Seven HHI executives give back their salaries

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Seven HHI executives give back their salaries

The seven presidents and CEOs of the financially troubled Hyundai Heavy Industries (HHI) have volunteered not to take any salary from the company starting next year, while 300 other executives have opted to receive only half of their wages.

While the company declined to divulge the amount of salaries that would be saved, it said the wage cuts will remain until the shipbuilder turns a profit.

The world’s biggest shipbuilder said its executives made the decision at an emergency meeting on Friday and Monday, and agreed to form an emergency management committee headed by HHI’s chairman, Choi Kil-sun.

As well as the executives, about 450 managerial-level workers at HHI and its subsidiary units have volunteered to take a 10 percent cut in their salaries.

The company said events such as overseas education programs will be halted, and investment on facilities will be curtailed. Additionally, all executives, including the chairman himself, will fly economy class on business trips.

HHI said the emergency measures will be followed in other affiliates and business sectors. Hyundai Oilbank, which has reported relatively good finances during the year, will also be part of the campaign.

A series of restructuring plans were introduced last year after the company reported more than 3 trillion won ($2.6 billion) in losses.

This year, the company also reported about 1.26 trillion won in additional operating losses through the third quarter, mainly due to a struggling offshore plant business and low international oil prices.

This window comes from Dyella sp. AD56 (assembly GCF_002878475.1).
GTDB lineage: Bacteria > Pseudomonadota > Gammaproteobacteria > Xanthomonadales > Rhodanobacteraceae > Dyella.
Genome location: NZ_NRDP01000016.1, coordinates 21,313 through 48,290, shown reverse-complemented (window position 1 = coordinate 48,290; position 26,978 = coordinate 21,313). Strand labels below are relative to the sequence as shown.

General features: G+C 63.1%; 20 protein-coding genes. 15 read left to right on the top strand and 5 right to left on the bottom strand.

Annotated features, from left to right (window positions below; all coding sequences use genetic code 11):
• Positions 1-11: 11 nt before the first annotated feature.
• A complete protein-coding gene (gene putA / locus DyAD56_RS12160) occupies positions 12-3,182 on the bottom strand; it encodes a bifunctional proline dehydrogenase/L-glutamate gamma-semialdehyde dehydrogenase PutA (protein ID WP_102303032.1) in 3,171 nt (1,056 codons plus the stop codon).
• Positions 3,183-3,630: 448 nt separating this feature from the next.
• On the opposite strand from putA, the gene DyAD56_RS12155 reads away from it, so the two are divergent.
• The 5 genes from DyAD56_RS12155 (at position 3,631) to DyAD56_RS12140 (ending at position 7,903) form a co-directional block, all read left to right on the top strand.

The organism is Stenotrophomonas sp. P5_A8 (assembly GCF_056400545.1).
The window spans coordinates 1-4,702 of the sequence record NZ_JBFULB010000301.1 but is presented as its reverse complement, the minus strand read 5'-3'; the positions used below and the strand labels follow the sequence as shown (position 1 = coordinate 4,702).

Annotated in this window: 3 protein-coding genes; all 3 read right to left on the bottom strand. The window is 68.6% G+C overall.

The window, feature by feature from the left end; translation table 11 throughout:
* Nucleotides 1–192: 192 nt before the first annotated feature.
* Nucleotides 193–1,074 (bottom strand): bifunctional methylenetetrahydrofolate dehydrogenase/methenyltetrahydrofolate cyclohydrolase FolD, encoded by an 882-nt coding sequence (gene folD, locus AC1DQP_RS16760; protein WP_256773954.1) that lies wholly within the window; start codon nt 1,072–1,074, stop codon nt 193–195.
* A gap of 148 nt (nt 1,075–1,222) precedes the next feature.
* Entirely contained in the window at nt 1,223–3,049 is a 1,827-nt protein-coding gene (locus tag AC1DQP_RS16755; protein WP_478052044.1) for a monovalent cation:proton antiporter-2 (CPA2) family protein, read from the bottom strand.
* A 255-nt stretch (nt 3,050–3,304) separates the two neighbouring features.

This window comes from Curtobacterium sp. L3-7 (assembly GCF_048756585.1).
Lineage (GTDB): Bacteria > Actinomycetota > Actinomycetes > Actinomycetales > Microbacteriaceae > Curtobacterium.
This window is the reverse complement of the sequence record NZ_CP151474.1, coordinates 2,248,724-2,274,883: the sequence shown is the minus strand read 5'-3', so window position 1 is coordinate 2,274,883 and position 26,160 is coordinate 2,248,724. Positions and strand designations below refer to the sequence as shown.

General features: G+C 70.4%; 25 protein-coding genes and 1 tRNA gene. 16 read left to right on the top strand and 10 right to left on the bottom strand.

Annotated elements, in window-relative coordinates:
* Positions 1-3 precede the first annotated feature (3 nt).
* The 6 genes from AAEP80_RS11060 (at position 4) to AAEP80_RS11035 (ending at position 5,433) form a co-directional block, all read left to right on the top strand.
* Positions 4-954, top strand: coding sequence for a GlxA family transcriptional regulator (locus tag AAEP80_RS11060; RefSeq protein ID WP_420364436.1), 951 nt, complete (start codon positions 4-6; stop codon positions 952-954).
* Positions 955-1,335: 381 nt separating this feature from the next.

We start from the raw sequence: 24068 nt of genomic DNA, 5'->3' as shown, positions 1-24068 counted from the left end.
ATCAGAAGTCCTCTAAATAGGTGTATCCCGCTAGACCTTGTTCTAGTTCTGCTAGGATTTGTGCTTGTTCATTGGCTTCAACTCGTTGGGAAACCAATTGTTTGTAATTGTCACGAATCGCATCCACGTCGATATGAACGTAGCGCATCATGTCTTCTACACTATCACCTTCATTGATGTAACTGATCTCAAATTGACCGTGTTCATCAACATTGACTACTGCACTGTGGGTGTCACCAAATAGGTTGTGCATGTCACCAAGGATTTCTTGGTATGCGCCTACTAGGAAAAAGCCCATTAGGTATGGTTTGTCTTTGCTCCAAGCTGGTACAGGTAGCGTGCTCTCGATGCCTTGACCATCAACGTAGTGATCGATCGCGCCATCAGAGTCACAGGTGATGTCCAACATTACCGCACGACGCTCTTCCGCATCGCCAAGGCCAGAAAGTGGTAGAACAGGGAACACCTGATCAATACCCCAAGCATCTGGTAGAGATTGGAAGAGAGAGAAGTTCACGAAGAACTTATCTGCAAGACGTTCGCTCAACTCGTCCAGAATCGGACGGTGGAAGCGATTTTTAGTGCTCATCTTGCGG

The company had to cut more than 50 executives last year and has been receiving voluntary resignations from employees.

“Today is the 100th anniversary of the birth of Hyundai founder Chung Ju-yung, and I feel a heavy responsibility that we couldn’t truly inherit the founder’s entrepreneurship,” HHI Chairman Choi said.

“We should try to overcome the recent hardships, and these special measures that reflect our next year’s goal of escaping from the red will strengthen our mindset. We should try harder to make the nation, customers and shareholders happy.”

It is still questionable whether HHI can bounce back since the company isn’t the only shipbuilder suffering financial hardships due to the poor economy in the industry.

Daewoo Shipbuilding & Marine Engineering is predicted to report nearly 5 trillion won in losses this year, and Samsung Heavy Industries also reported about 1.5 trillion won in losses through the third quarter.

There is concern that the nation’s overall competitiveness in the manufacturing business is weakening and the gap between China, the biggest rival in the sector, is getting too narrow.

According to a report by the Korea Institute for Industrial Economics & Trade (KIET) on Monday, the gap of the technology level with China in the manufacturing businesses for this year is 3.3 years, down by 0.4 years from its 2011 report.

The KIET said it conducted a survey with a total of 708 companies in the world from Oct. 15 to Nov. 10 and studied their tech levels and tech invention trends.

Companies in the manufacturing businesses facing strong challenges from China are suffering financial hardship and are preparing to launch a series of restructuring programs.

Samsung Engineering, which reported about 1.5127 trillion won of operating losses in the third quarter, said on Monday that all of its employees will take a mandatory, unpaid one month off starting next month to November next year.

“The company decided to carry out the unpaid vacation measure as part of its normalization plans,” a spokesman of the company said.


BY KWON SANG-SOO [kwon.sangsoo@joongang.co.kr]


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